- Open Access
Dispersible formulation of artemether/lumefantrine: specifically developed for infants and young children
© Abdulla and Sagara; licensee BioMed Central Ltd. 2009
- Published: 12 October 2009
Infants and children under five years of age are the most vulnerable to malaria with over 1,700 deaths per day from malaria in this group. However, until recently, there were no WHO-endorsed paediatric anti-malarial formulations available.
Artemisinin-based combination therapy is the current standard of care for patients with uncomplicated falciparum malaria in Africa. Artemether/lumefantrine (AL) meets WHO pre-qualification criteria for efficacy, safety and quality. Coartem®, a fixed dose combination of artemether and lumefantrine, has consistently achieved cure rates of >95% in clinical trials. However, AL tablets are inconvenient for caregivers to administer as they need to be crushed and mixed with water or food for infants and young children. Further, in common with other anti-malarials, they have a bitter taste, which may result in children spitting the medicine out and not receiving the full therapeutic dose. There was a clear unmet medical need for a formulation of AL specifically designed for children.
Ahead of a call from WHO for child-friendly medicines, Novartis, working in partnership with Medicines for Malaria Venture (MMV), started the development of a new formulation of AL for infants and young children: Coartem® Dispersible. The excellent efficacy, safety and tolerability already demonstrated by AL tablets were confirmed with dispersible AL in a large trial comparing the crushed tablets with dispersible tablets in 899 African children with falciparum malaria. In the evaluable population, 28-day PCR-corrected cure rates of >96% were achieved. Further, its sweet taste means that it is palatable for children, and the dispersible formulation makes it easier for caregivers to administer than bitter crushed tablets. Easing administration may foster compliance, hence improving therapeutic outcomes in infants and young children and helping to preserve the efficacy of ACT.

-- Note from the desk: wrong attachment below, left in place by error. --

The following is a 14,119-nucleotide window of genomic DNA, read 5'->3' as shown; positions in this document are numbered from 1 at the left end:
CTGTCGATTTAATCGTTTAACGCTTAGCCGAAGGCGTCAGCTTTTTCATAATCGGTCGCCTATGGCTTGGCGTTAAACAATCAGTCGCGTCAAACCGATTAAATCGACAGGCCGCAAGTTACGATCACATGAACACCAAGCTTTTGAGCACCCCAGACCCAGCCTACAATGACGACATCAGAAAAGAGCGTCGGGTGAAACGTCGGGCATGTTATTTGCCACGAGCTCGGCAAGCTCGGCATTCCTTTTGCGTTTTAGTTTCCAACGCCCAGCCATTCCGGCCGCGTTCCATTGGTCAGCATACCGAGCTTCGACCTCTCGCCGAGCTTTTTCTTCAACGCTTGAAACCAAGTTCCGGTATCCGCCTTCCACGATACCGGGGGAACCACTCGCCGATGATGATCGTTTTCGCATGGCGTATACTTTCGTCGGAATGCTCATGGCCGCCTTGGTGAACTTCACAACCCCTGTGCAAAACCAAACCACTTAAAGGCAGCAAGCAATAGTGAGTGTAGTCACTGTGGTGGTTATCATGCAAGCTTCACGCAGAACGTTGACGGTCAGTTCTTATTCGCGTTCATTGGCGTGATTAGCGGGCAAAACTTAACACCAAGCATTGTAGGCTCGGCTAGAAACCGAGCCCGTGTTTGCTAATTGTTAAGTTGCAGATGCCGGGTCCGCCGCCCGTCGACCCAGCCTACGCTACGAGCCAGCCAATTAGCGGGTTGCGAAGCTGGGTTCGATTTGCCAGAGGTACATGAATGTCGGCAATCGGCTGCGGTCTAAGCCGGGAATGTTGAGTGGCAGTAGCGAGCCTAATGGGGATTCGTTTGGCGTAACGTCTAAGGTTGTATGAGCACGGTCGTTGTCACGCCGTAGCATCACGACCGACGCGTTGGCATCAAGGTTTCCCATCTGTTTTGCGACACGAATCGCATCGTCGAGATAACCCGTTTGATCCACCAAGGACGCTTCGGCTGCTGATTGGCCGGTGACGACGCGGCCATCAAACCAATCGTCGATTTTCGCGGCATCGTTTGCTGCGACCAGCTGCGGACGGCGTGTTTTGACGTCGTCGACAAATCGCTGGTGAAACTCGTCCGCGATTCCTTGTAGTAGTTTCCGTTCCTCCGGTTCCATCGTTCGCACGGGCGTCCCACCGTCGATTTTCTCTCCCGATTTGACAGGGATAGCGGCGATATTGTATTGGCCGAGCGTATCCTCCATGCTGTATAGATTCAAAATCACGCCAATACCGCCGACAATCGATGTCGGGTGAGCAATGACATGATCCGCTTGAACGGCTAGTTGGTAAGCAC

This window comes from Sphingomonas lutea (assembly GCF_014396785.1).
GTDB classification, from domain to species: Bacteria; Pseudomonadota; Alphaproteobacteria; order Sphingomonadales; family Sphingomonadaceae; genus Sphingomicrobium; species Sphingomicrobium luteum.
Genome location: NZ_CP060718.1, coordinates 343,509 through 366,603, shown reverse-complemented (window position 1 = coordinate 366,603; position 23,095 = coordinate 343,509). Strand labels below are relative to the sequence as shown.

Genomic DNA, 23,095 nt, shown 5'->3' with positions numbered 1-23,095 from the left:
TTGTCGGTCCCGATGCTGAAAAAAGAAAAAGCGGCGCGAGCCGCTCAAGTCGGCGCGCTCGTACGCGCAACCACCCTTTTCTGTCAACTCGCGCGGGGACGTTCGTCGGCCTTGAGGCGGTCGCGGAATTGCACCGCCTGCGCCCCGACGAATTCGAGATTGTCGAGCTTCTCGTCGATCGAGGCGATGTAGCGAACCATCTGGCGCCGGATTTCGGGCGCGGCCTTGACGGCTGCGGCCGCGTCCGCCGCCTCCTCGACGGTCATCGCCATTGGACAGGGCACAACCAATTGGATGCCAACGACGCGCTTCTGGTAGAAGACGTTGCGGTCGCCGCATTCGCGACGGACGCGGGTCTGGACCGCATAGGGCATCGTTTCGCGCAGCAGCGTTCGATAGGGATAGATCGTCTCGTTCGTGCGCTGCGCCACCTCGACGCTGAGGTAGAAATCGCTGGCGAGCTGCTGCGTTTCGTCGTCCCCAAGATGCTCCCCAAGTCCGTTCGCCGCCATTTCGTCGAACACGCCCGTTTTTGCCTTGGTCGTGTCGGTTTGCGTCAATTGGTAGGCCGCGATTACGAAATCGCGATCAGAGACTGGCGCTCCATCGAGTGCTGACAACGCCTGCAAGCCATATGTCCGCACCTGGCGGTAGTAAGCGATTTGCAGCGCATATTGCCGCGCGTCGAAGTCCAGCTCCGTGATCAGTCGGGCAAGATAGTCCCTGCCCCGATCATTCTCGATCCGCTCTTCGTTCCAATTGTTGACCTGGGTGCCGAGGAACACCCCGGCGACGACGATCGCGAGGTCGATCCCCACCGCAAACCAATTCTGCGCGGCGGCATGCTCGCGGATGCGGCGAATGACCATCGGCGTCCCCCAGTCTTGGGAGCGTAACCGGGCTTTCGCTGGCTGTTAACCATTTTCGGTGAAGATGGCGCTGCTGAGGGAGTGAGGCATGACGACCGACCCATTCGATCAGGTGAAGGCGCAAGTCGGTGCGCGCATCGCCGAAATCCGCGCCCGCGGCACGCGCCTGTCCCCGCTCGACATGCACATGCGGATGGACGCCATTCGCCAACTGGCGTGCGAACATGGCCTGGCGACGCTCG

- Falciparum Malaria
- Uncomplicated Falciparum Malaria
Launched on 6 December 2007, 'Make medicines child size' is a five-year global campaign spearheaded by the World Health Organization (WHO) . The aim is to raise awareness and accelerate action to address the need for improved availability and access to safe and effective child-specific medicines for all children under the age of 15. To achieve this goal, more research is needed, more medicines need to be developed, and improved access measures are essential. At present, many medicines are not developed specifically for children or with the specific needs of children taken into account, and are often not available in suitable dosage forms.
The 'Make medicines child size' campaign is aiming to change that reality. Both EU and US legislation encourage the development of paediatric formulations and there is now a shift from protecting children from clinical trials to protecting them through clinical trials. As children tend to metabolize medicines differently to adults, they need to be given a tailored dosage in a suitable, stable format that is palatable and easy to administer. Small children have difficulty swallowing whole tablets, but other formulations, such as dispersible tablets or syrups, are much easier to take.
According to WHO, over nine million children under five years old die each year, with over 1,700 malaria-related deaths every day in this group . Access to prompt and effective treatment of malaria is the main challenge in Africa, although dose accuracy and adherence to the treatment schedule are equally important to ensure an adequate therapeutic response .
Despite the fact that infants and children bear the greatest burden of malaria, there has been, until recently, no anti-malarial agent specifically formulated for this vulnerable group. Research into the development of alternative formulations for children has been limited, and although specific paediatric formulations such as syrups and suspensions exist (e.g. artemether/lumefantrine suspension ), these still may involve reconstitution or volume measurement in the field. Therefore, there is still a need for a formulation that facilitates easy and accurate dosing.
To date, artemisinin derivatives are the only class of anti-malarial agents to which parasite resistance has not been reported in Africa. WHO guidelines specifically recommend the use of artemisinin-based combination therapy (ACT) for the treatment of uncomplicated falciparum malaria . Artemether/lumefantrine (AL) is an ACT that meets WHO prequalification criteria for efficacy, safety and quality  and AL (Coartem®) has been recently approved by the USA FDA .
Coartem®, a fixed dose combination of artemether and lumefantrine, has consistently achieved cure rates of >95% in clinical trials of children with malaria and was shown to be safe and well tolerated [8, 9].
AL tablets are available in paediatric doses; however, they must be crushed for infants and small children as whole tablets may present a choking hazard. The crushed tablets, in common with many anti-malarials, have a bitter taste that may cause children to spit them out, and may result in a sub-therapeutic dose being taken. Further, crushing of the tablets by caregivers at home may result in loss of active ingredients and thus under dosing. Together, these factors could result in an opportunity for parasite resistance to develop.